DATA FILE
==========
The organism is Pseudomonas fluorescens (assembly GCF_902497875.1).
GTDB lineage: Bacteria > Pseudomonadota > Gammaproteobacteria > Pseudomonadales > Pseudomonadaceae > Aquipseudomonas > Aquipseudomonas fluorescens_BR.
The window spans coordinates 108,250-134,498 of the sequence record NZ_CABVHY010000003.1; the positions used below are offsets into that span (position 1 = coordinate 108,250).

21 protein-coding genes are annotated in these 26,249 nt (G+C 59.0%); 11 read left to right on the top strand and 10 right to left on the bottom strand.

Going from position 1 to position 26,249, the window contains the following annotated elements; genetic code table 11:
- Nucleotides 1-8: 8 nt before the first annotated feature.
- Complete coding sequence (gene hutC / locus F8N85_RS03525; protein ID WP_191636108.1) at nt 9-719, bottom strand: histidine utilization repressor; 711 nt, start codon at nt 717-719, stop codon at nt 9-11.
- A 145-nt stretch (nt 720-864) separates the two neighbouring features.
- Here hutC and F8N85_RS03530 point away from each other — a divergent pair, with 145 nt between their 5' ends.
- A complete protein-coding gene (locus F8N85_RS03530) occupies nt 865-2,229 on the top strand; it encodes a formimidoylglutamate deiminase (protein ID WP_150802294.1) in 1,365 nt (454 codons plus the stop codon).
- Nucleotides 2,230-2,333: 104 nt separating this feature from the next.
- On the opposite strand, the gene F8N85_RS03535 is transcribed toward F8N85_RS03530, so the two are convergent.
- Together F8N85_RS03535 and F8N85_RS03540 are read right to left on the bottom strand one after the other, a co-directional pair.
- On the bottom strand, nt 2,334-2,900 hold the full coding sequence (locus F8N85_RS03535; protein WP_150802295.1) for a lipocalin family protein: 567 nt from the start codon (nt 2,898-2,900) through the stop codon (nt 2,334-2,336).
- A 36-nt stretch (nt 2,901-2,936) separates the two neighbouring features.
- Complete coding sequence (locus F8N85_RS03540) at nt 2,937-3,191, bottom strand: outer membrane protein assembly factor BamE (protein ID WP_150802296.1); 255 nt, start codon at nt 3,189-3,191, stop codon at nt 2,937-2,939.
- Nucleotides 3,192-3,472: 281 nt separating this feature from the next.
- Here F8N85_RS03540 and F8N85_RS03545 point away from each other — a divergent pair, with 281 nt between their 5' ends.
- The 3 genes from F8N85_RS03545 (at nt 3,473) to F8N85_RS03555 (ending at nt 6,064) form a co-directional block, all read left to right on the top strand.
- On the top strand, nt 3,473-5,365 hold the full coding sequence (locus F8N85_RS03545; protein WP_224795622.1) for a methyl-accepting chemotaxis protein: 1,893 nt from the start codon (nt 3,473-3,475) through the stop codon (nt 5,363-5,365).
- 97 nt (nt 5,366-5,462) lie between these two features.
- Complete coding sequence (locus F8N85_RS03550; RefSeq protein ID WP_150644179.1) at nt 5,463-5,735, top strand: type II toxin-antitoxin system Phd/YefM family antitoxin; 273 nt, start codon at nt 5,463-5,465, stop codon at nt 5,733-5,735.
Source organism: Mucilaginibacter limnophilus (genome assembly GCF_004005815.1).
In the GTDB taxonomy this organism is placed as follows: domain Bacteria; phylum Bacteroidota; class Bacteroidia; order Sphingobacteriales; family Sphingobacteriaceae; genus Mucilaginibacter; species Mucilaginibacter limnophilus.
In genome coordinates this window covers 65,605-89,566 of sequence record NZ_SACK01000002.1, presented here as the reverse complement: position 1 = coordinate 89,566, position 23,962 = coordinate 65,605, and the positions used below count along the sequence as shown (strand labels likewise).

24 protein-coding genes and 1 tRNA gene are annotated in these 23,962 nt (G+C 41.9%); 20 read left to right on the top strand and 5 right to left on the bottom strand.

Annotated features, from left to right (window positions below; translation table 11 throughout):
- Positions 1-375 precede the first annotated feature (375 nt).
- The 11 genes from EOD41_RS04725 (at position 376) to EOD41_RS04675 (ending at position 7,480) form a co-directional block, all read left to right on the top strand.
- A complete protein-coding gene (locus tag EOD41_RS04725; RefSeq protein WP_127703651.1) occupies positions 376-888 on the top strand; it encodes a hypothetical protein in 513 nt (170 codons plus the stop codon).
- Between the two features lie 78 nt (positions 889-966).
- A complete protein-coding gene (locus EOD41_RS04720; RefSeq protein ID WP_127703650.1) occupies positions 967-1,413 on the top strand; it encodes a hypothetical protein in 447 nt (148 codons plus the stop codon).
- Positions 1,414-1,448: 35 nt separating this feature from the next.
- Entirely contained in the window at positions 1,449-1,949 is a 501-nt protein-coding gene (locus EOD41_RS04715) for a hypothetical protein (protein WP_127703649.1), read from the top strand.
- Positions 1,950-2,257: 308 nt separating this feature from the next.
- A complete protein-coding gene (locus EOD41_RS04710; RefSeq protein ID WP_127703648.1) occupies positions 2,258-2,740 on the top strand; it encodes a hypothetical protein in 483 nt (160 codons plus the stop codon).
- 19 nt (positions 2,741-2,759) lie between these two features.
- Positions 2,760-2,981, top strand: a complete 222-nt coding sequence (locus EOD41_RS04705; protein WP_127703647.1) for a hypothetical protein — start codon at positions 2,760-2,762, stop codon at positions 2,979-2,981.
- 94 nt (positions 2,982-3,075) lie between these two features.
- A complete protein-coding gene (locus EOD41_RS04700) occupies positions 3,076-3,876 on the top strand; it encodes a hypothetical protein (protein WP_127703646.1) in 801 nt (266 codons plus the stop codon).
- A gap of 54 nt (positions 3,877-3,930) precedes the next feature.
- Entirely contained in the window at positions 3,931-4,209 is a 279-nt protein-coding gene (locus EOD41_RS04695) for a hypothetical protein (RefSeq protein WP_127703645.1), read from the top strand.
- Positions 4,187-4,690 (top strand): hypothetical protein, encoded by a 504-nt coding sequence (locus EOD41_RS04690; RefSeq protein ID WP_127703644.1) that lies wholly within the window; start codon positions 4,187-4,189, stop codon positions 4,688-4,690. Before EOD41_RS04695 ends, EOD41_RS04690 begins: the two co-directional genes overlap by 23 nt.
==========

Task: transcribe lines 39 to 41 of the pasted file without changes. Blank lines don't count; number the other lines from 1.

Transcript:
- 94 nt (positions 2,982-3,075) lie between these two features.
- A complete protein-coding gene (locus EOD41_RS04700) occupies positions 3,076-3,876 on the top strand; it encodes a hypothetical protein (protein WP_127703646.1) in 801 nt (266 codons plus the stop codon).
- A gap of 54 nt (positions 3,877-3,930) precedes the next feature.